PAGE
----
The Shakespeare Conference: SHK 11.0542  Monday, 20 March 2000.

From:           David Lindley <This email address is being protected from spambots. You need JavaScript enabled to view it.>
Date:           Thursday, 16 Mar 2000 17:04:02 GMT
Subject:        Loud and Soft Music

John Briggs's suggestion that 'loud' music belonged outdoors, 'soft'
inside is inaccurate.  Court masques, performed indoors, specify both.
The associations may often be iconographic or political ('loud' music
often signalled the entrance of the monarch, and then the triumphant
entry of the masquers).  In general it is true that the loud music may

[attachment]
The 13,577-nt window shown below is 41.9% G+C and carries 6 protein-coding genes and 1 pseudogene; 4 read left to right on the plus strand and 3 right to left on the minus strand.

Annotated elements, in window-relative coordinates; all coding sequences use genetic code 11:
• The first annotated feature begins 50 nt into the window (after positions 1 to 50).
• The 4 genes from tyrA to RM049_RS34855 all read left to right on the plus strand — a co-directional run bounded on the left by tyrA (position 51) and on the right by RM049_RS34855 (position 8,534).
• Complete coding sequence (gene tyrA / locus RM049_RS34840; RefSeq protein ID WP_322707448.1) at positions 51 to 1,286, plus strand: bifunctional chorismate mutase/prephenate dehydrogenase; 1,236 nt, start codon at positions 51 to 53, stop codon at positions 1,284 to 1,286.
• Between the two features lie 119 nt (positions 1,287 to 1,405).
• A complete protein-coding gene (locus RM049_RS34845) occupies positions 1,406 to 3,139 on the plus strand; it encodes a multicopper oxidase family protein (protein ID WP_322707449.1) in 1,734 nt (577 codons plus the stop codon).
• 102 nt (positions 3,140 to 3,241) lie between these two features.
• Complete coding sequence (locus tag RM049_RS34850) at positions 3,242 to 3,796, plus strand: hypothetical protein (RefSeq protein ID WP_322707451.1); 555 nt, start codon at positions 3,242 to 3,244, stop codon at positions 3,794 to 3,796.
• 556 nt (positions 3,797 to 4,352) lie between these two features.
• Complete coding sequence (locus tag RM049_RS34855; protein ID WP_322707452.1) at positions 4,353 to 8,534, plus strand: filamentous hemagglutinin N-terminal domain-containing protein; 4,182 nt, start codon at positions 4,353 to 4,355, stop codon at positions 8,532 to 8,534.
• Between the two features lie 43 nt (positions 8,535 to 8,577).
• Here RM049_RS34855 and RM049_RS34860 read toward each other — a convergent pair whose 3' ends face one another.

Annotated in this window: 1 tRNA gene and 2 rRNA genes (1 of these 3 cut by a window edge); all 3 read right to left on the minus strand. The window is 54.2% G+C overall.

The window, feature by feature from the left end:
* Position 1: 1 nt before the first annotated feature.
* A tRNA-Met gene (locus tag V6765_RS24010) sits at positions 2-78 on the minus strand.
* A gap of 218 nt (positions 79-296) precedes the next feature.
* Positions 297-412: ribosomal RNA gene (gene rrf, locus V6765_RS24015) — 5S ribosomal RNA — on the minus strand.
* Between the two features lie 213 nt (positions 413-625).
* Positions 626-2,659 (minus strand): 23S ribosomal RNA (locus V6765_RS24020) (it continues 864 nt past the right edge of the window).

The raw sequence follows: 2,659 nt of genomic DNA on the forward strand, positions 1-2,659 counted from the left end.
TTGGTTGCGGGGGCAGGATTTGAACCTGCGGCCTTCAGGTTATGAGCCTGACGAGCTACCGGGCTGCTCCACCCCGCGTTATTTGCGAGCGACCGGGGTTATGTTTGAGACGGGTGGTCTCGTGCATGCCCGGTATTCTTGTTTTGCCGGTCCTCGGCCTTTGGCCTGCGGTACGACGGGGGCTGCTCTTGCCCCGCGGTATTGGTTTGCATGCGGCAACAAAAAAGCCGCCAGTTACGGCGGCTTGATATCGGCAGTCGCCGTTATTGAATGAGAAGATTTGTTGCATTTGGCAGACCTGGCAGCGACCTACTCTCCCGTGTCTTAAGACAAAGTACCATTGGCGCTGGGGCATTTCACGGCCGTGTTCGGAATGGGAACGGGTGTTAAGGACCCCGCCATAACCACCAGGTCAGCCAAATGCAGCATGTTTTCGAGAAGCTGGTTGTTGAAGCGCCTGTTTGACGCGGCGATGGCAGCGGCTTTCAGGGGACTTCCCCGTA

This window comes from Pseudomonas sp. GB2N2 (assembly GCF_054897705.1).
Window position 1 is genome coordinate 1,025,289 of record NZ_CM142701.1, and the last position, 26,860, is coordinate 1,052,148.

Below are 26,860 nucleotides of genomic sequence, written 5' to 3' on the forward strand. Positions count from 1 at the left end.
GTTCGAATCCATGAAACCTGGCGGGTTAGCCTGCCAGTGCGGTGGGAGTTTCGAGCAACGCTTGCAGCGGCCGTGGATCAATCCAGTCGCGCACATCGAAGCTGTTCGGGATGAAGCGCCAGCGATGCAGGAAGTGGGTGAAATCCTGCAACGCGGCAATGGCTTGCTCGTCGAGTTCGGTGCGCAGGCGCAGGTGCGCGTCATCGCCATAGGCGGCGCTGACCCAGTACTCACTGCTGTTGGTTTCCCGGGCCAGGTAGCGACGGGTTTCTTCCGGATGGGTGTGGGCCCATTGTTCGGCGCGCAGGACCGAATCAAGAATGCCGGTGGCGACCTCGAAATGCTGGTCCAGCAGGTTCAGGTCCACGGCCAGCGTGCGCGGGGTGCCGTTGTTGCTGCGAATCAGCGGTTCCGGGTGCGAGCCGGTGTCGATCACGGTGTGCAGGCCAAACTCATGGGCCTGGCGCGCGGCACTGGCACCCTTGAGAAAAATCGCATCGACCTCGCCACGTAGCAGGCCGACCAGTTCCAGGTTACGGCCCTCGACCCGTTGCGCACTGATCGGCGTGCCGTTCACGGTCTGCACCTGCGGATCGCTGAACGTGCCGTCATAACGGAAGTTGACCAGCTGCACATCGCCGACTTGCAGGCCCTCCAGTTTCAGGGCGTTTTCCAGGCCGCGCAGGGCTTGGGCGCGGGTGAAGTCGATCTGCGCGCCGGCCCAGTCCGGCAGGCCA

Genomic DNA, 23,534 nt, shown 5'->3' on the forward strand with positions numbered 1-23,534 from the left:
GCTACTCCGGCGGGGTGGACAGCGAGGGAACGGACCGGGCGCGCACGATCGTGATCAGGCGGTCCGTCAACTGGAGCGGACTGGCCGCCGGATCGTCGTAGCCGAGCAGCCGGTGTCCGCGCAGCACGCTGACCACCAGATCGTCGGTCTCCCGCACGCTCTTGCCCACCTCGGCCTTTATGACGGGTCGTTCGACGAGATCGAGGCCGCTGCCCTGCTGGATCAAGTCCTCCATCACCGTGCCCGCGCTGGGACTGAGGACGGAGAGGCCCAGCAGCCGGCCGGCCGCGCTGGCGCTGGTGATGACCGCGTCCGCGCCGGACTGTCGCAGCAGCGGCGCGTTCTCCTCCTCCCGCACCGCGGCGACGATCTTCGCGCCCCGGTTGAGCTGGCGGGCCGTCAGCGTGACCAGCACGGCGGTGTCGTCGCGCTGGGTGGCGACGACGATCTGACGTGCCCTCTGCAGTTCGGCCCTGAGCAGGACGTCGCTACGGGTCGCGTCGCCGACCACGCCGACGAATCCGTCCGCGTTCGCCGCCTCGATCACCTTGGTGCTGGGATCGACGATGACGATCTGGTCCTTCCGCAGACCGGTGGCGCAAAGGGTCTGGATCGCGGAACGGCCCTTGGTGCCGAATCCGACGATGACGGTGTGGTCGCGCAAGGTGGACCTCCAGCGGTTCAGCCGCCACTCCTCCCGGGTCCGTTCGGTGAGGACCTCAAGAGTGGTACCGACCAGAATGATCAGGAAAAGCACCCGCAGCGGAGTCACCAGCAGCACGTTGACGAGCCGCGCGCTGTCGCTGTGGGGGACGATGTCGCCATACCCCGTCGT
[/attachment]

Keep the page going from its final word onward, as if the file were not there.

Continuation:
most likely refer to oboes, trumpets and drums, soft music to flutes and
recorders, or strings - but as Walls points out, precise instrumentation
is not necessarily specified by the adjectives. For more on this subject
see Peter Walls, Music in the English Courtly Masque (Oxford, 1996), and
my own essay on 'The Politics of Music in the Masque' in Bevington and
Holbrook, eds.  The Politics of the Stuart Court Masque (Cambridge,

David Lindley

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